I've noticed that the risk of going shopping is higher in the afternoons (after work or school) because you're tired, need a break and it's easier to justify that a 'happy' shopping trip will fix this.

Here are some ideas:
Maybe you can start working out at the gym right after work, join a yoga class in the afternoon or other courses you've been considering taking (sewing, dancing, a new language, whatever gets you going).

How did I do it?
The first two weeks of my no-shopping experience went pretty well.

I occupied myself with longer working hours, tough work-outs at the gym, read articles on fitness exercises and nutrition, collected vegetarian recipes, went to art exhibitions and seminars, spent money on massage and spa, spent more money on food and delicacies, made a scrapbook and spent more time on writing articles for this blog :-)

And I started an urban farming project for myself.
More grocery shopping and delicacies instead of shopping clothes
How to stop shopping: I spent more money on fine grocery shopping and take-away
A trip to the spa instead of  going shopping
A trip to the spa instead of
going shopping for clothes

But after three weeks (when I received my salary), I started to feel the abstinence. The urge to spend money on clothing. The urge to renew the wardrobe. I only thought about going shopping and I couldn't shake it off.

So, I went window shopping, sometimes I went inside just to look but fortunately I didn't buy anything because I thought: "Come on, Amanda. You've come this far. Don't give in."

It might sound awkward, but I would gather the things I liked in the online shopping cart, but I never clicked the 'buy now' button :-) Sadist behavior! I know! I kept going like this a couple of times in the first two months.

After three months it got better. Yes, a lot better. And it will for you too :-)

5) Plan B

Experiencing setbacks is normal ;-) The point of a no-shopping challenge is to reduce our consumption of clothes and re-use what we have in your existing closet.

Whenever you feel you're on the verge of relapsing, a tip is to: 
  1. Think about why you're doing this. Why did you quit shopping? The reason is your motivation to keep going and refrain from shopping new clothes.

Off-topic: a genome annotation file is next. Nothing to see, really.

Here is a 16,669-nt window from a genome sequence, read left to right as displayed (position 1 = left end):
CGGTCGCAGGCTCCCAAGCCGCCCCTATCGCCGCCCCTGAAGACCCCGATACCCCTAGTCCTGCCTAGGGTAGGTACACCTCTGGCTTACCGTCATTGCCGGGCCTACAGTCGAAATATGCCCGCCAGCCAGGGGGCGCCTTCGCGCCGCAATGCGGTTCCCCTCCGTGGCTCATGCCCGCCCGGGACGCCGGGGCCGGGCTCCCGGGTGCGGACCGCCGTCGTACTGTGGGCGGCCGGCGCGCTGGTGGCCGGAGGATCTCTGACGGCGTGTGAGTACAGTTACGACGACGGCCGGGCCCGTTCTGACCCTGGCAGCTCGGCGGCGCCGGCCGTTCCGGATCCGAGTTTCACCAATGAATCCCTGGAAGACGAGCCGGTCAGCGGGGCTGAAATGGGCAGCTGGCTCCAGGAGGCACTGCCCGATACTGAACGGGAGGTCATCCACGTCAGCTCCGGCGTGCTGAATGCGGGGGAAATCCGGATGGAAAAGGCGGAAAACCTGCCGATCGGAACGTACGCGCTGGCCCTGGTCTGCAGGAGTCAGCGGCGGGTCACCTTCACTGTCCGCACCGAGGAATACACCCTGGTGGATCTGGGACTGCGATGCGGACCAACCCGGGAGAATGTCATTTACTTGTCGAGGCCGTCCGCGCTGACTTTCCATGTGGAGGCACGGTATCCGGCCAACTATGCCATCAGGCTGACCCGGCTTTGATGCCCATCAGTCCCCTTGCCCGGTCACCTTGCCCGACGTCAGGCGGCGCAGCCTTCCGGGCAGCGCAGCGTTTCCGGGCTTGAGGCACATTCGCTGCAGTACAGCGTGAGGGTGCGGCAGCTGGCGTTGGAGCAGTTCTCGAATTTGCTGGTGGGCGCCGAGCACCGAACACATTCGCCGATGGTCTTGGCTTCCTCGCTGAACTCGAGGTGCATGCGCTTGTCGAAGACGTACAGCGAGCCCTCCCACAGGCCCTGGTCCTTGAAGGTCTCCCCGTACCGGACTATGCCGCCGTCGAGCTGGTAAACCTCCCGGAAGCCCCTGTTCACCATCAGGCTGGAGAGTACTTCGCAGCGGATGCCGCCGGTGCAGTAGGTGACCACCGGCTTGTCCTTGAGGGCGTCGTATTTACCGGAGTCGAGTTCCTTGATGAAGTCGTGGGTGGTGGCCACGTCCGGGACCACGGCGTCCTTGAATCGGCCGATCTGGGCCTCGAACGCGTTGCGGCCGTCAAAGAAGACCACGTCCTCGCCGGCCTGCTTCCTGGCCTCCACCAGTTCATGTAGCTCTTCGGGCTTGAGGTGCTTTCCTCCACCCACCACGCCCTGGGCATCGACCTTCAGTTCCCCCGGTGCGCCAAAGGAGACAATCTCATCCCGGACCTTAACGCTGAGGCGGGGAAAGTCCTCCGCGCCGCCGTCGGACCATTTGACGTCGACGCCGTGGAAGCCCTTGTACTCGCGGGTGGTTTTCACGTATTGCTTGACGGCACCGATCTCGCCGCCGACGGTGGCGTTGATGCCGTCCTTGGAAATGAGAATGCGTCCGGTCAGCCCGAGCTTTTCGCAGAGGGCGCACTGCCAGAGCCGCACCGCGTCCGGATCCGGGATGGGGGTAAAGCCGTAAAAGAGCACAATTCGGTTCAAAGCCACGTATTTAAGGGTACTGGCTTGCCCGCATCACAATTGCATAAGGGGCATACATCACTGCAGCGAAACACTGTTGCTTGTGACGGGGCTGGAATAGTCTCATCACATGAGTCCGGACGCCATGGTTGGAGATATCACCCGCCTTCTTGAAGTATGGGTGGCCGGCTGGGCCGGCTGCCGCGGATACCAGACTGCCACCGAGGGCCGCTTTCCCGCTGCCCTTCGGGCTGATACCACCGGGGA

2. Take a close look at the clothes you have, the huge amount of clothes you already own. 'Really? New clothes?' Hopefully, you'll think 'Ok, ok, I don't need any new clothes'.

  3. Shopping is sometimes a social activity. You go shopping with friends, and then grab dinner at a nice place. If you feel that you're not ready to go shopping with your friends, I suggest that you come up with another activity.

    Maybe visit an art exhibition, festival or another event? 

  4. If you need something 'new', consider borrowing clothes from friends, family or colleagues. I needed to renew my outfits and borrowed barely used clothes from my mom! Yep, my mom who likes to dress hip and modern (some people think that she's my sister).
If none of the above works and you really need to shop clothes, at least consider second-hand :-)

Read: 5 questions you need to ask yourself before considering going shopping.

Flea market guide for newbies.

6) Wash your clothes carefully

When you're not going to shop for a while, it's important that you take care of your existing clothes and shoes. Fragile (or expensive) garments should be washed carefully at a low temperature, preferably taken to the dry cleaner if it's an expensive piece of clothing. The garment will feel like new! ;-)

Continue to read:
Click here to read 5 practical eco-friendly laundry tips.

How to build a sustainable wardrobe.

  • Huffingtonpost: "How long does it actually take to form a new habit? (Baked by science)"

Have your say about what you just read :)